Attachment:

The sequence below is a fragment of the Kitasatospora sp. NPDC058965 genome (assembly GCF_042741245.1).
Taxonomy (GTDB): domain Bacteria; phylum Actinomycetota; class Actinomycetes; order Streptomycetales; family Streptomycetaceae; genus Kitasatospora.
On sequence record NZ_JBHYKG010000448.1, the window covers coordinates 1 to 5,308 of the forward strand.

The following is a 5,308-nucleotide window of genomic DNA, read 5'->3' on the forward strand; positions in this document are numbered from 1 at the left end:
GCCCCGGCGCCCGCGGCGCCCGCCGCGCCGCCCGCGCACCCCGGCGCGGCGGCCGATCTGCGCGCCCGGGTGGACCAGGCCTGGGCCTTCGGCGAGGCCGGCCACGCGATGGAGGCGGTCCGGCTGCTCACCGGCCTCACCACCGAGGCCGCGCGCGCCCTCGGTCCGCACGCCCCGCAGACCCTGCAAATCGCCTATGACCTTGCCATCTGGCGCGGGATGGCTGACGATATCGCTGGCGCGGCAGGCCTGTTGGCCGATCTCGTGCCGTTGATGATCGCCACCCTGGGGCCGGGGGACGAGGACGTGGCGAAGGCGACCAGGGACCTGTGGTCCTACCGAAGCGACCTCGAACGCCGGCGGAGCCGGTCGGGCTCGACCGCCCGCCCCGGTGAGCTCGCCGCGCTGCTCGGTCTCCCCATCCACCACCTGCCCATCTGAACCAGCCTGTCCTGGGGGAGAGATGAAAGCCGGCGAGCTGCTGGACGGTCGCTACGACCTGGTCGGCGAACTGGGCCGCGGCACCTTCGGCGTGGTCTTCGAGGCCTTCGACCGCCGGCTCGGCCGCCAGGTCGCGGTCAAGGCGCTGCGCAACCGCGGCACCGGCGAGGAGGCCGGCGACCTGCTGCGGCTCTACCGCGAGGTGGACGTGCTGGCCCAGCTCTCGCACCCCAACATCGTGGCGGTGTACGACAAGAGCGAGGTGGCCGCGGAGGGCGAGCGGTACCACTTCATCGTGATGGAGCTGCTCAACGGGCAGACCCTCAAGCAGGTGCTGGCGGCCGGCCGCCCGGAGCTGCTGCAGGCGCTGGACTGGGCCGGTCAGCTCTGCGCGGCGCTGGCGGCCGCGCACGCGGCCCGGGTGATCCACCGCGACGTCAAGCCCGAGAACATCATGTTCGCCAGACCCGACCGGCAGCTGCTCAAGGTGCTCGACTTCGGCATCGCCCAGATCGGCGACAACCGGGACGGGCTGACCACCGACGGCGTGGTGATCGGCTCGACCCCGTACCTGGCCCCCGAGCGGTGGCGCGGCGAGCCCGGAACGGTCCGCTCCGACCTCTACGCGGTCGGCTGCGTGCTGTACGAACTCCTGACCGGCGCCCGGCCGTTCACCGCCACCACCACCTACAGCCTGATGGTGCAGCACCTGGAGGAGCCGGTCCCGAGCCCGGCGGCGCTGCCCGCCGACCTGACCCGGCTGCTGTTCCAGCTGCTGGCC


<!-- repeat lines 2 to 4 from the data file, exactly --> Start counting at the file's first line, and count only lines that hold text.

Taxonomy (GTDB): domain Bacteria; phylum Actinomycetota; class Actinomycetes; order Streptomycetales; family Streptomycetaceae; genus Kitasatospora.
On sequence record NZ_JBHYKG010000448.1, the window covers coordinates 1 to 5,308 of the forward strand.

The following is a 5,308-nucleotide window of genomic DNA, read 5'->3' on the forward strand; positions in this document are numbered from 1 at the left end: